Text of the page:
Inequity is an ongoing fact of life for Black people, but the cries for social justice and the newly focused attention of white people to the matter tend to center on moments of violence against Black people. The most recent uprisings and demands for change followed the killing of George Floyd and Breonna Taylor at the hands of police officers, and of Ahmaud Arbery by fellow citizens when he was out for a jog. In many cases, police have responded to the unrest with violence, heightening tensions to a fever pitch.
In the midst of all of this and in a cluster of incidents nationwide, several Black people have been found hanged from trees. The fact that they were all ruled suicides sparked suspicion in some people and filled some of my Black friends with enough dread that they took to social media to let everyone know: “If I’m found hanging from a tree, I did not take my own life.”
Current events have snared our attention, but arts activist Rachel DeGuzman says that overt violence against Black people isn’t the only weapon of white supremacy. If we’re going to make serious moves toward achieving equity, we need to hold our focus, even after the protests quiet down, on enduring systemic problems.
DeGuzman’s ongoing community conversation series, “At the Crossroads: Activating the Intersections of Art and Justice,” continues this summer with a trilogy of events she’s calling “BlackOut Summer Series.”
The trilogy kicks off tonight, commemorating the 155th anniversary of Juneteenth with “The Fragility of Freedom: A Virtual Long Table.” The streamed conversation takes place from 7 to 9 p.m., and will focus on the ongoing struggle for freedom and full citizenship rights and protections for the descendants of enslaved people, DeGuzman says. Current events will be put in the historic contexts of Juneteenth, the right to vote during Reconstruction and the subsequent revocation of the franchise for Black men, and voting during the Jim Crow era, post-Voting Rights Act, and today.
The conversation, which features several community members working in social justice, will be set off by the screening of the music video for Nina Simon’s 1964 Civil Rights song, “Mississippi Goddam;” a reading of James Weldon Johnson’s poem, “50 Years,” and the presentation “Reconstruction to 2020,” a photomontage with narration.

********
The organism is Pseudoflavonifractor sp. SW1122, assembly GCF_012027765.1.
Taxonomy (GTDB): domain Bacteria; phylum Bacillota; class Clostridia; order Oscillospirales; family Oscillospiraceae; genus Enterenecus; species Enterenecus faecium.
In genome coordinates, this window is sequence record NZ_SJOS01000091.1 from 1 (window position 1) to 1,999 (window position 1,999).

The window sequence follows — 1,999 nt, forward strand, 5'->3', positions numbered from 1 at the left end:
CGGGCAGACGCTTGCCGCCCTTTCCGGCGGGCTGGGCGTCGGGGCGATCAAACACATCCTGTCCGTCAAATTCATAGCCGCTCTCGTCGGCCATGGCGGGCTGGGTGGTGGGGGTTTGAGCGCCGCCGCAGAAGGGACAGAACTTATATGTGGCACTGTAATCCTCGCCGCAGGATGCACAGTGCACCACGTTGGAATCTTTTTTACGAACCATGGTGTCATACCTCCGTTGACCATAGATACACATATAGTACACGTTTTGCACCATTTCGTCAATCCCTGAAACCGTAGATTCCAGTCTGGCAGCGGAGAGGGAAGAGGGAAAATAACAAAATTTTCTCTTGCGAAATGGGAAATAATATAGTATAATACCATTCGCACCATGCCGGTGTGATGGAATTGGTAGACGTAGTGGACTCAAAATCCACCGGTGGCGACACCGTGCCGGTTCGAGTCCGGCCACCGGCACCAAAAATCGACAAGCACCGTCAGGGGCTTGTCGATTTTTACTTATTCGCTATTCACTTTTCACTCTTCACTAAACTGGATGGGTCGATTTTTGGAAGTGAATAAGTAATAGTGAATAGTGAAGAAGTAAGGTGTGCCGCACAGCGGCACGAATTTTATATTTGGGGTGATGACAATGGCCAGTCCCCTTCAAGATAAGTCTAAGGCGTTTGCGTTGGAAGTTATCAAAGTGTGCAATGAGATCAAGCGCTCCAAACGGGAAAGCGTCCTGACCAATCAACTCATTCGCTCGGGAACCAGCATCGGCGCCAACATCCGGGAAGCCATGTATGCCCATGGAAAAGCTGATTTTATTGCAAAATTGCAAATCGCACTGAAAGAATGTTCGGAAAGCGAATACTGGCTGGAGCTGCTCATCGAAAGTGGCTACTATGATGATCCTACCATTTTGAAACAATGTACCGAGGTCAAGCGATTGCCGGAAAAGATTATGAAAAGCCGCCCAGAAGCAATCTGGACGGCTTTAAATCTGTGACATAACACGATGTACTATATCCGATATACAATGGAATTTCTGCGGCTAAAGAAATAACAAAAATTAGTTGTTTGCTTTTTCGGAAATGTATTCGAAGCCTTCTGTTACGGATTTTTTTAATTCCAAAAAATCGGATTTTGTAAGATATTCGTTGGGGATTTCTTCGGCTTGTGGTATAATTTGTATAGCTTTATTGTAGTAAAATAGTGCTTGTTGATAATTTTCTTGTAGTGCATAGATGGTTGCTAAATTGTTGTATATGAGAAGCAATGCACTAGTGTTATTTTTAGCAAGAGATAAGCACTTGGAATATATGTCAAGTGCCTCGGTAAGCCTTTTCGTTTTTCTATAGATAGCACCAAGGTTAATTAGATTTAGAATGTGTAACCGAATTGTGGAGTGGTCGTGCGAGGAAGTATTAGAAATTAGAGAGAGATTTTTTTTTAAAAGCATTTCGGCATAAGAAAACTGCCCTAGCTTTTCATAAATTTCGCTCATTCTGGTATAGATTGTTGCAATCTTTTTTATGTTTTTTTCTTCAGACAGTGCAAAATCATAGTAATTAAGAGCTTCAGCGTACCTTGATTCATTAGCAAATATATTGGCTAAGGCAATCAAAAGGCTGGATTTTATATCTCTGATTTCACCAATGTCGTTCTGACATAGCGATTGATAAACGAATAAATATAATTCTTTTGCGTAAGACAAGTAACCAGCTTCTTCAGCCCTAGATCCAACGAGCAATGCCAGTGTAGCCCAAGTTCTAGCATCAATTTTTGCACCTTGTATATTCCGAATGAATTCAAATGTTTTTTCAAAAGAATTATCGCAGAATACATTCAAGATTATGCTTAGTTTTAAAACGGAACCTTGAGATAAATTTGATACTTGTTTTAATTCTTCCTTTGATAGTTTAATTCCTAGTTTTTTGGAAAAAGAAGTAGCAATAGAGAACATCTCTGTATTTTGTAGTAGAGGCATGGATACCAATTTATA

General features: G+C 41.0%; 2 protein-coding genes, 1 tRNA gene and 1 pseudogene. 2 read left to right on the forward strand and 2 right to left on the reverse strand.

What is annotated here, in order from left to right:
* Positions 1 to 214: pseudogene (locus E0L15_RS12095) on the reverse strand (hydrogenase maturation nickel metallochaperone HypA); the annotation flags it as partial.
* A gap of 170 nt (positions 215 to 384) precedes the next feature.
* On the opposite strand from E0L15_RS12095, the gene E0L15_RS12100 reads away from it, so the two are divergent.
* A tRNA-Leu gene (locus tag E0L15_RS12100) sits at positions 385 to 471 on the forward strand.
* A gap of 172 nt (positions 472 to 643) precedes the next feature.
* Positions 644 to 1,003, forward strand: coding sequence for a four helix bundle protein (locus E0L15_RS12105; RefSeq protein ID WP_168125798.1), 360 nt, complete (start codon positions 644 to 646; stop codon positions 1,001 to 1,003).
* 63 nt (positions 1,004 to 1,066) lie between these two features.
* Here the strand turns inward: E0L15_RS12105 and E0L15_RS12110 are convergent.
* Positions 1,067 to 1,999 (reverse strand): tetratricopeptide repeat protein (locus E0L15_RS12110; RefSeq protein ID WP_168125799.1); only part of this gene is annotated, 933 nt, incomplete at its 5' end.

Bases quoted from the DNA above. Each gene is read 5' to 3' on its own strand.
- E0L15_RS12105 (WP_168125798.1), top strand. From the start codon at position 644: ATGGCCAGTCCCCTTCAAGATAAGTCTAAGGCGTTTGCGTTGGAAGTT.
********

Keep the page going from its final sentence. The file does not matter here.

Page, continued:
The montage includes historic text and photography that spotlights post-emancipation South Carolina, where, DeGuzman says, Black Americans have experienced dramatic shifts ranging from relative freedom to pervasive denial of their rights as citizens.
“South Carolina,” DeGuzman says, “is where one of the most significant Senate races in the 21st century is being fought against Lindsay Graham and all he represents as a chief conspirator in the current rollback on civil and human rights.”
The event is free to attend, with the option for viewers to make donations in support of the series.
The BlackOut Summer Series will continue with events on Saturday, July 4, and Saturday, July 18. The Independence Day event, “Black Lives Still Matter: An Outdoor Long Table Installation,” anticipates a careful return to live events, and features an in-person gathering of conversation participants at a mural installation on historic Clarissa Street — Rochester’s first Black neighborhood — in the Corn Hill neighborhood. Viewers will watch the event streamed live.
The mural, depicting youths of color, was painted in collaboration between Wall/Therapy organizers and the teen-mentoring ROC Paint Division and installed in 2017 on an exterior wall of The Flying Squirrel Community Space, amid a different wave of BLM marches.
“The slaying of Black people by authorities is certainly top of mind right now, but I want to know: what's different in 2020?” DeGuzman asks. “I think that's one of the critical questions that we'll be asking. But I also want this to be a hyper-local conversation. So while everything that's happening in the country is important, I want this to be a conversation about Black people in Rochester, in the national historical context, and the contemporary context.”
The conversation will also feature a live-painting session by Narionna Nuñez.
The July 18 event, titled “Anti-Blackness in America: Pogroms, Lynchings, and Other Aggressions,” commemorates the 100th anniversary of the 1917 East St. Louis Riots, which were marked by white-led violence that left hundreds of Black Americans dead and thousands homeless. White rioters burned entire sections of the city, cut fire hoses, and shot Black residents as they tried to escape.
“I think that it's important for us to interrogate what's happening now in the context of a whole legacy of programs in anti-Black violence in this country,” DeGuzman says.
Additional details of the live-streamed event will follow.
More information about the BlackOut Summer Series and other upcoming At The Crossroads programs can be found at facebook.com/artandjusticeROC/events.
Rebecca Rafferty is CITY’s arts & entertainment editor. She can be reached at firstname.lastname@example.org.